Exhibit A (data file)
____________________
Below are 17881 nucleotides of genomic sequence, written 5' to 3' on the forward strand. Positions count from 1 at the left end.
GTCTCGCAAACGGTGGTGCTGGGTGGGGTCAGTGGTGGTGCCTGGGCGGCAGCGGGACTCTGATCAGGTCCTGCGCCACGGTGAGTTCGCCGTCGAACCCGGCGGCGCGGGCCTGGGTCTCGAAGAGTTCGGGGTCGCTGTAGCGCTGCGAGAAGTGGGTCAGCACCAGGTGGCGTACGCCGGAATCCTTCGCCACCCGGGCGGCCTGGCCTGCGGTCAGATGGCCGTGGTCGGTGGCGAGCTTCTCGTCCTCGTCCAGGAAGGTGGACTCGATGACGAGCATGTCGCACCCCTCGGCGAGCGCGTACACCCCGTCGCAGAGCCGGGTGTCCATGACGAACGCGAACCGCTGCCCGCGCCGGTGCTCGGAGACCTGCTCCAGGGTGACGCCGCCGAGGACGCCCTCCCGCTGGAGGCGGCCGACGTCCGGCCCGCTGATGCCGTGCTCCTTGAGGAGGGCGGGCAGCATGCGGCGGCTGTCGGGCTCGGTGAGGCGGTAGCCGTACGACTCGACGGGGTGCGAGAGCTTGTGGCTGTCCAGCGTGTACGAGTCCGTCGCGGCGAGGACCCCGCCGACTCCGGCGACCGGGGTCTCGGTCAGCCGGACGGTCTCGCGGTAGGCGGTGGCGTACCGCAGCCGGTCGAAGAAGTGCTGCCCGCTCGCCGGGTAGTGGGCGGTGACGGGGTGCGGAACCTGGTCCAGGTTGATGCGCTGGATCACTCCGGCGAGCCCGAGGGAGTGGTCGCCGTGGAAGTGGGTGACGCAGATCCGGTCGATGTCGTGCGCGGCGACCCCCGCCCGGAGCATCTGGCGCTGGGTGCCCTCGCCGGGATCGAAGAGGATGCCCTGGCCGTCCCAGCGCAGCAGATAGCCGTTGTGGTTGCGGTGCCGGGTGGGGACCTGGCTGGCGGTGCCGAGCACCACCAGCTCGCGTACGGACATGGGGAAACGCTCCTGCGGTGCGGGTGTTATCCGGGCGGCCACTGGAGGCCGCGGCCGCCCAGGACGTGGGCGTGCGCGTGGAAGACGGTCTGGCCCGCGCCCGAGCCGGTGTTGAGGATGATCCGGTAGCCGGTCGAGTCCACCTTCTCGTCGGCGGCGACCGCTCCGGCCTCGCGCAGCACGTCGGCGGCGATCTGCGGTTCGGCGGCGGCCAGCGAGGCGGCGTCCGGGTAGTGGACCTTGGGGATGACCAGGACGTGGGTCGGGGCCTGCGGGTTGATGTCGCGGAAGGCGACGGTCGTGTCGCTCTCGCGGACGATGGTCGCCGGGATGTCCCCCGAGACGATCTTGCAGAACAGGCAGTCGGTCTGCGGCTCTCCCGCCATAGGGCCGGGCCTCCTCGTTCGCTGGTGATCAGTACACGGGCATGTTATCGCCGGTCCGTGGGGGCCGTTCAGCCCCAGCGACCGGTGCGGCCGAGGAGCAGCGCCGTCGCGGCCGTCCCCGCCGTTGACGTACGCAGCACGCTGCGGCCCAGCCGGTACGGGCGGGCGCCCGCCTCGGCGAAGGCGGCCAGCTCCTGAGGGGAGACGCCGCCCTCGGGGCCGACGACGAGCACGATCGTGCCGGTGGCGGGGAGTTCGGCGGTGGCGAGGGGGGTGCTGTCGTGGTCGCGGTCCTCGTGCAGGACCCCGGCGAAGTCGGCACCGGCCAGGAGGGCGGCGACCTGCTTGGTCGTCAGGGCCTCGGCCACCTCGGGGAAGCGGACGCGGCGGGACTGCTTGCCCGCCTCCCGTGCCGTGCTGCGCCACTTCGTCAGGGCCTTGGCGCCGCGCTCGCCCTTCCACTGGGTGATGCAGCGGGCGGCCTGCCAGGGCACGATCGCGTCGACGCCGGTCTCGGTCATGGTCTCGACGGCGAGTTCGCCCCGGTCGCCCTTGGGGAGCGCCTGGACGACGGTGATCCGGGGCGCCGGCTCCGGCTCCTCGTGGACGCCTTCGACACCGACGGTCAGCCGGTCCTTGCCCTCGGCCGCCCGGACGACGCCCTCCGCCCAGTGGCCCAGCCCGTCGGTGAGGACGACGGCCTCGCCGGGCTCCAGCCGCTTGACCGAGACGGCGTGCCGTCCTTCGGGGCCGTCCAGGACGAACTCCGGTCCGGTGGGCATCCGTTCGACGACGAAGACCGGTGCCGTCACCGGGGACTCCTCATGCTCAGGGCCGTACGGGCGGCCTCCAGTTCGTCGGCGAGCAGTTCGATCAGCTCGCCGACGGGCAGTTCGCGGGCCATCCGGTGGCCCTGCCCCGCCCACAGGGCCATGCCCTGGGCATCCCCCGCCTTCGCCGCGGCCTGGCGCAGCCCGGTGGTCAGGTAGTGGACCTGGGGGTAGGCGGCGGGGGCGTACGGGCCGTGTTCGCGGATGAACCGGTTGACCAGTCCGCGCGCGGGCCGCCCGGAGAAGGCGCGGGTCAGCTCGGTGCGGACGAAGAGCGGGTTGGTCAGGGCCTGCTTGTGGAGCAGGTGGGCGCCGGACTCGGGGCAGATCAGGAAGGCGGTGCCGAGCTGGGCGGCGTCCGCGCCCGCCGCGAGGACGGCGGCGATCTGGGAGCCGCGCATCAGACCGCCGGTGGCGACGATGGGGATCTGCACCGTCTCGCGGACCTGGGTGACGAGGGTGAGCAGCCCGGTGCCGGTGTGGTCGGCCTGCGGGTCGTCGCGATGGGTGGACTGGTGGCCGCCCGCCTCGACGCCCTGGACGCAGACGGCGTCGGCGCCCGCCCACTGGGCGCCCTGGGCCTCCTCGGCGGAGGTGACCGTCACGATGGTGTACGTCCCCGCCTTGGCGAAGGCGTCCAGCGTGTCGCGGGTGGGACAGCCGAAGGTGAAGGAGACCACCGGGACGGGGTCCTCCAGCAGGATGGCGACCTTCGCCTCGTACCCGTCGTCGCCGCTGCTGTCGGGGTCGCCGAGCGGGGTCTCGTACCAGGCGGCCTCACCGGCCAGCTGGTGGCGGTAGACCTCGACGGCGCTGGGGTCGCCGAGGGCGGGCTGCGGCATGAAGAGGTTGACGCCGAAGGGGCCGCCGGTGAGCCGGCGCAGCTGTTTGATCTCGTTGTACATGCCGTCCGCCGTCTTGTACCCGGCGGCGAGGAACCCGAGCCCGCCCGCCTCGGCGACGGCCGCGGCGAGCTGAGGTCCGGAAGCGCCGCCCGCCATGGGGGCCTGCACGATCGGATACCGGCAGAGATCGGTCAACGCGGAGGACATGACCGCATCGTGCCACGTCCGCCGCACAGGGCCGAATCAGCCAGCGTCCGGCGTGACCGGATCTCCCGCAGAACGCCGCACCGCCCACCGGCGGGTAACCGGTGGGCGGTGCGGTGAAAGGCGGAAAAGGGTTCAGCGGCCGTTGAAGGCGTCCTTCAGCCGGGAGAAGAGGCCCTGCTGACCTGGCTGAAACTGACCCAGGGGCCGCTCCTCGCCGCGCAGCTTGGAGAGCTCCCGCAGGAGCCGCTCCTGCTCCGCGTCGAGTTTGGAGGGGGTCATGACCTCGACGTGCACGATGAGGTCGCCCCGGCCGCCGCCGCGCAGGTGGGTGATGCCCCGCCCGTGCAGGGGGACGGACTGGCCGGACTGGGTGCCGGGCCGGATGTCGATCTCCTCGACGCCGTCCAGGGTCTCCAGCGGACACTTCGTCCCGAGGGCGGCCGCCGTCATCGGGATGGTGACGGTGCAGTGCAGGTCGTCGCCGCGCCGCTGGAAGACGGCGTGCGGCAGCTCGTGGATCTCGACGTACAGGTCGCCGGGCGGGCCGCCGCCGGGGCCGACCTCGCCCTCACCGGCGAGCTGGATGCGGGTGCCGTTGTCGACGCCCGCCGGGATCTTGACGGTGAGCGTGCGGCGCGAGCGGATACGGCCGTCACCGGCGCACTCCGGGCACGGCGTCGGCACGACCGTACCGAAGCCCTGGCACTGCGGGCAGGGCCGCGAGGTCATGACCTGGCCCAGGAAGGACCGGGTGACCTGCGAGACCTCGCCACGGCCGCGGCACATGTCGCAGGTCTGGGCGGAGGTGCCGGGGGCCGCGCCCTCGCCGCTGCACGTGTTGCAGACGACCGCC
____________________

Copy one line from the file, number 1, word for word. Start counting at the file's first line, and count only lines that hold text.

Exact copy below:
Below are 17881 nucleotides of genomic sequence, written 5' to 3' on the forward strand. Positions count from 1 at the left end.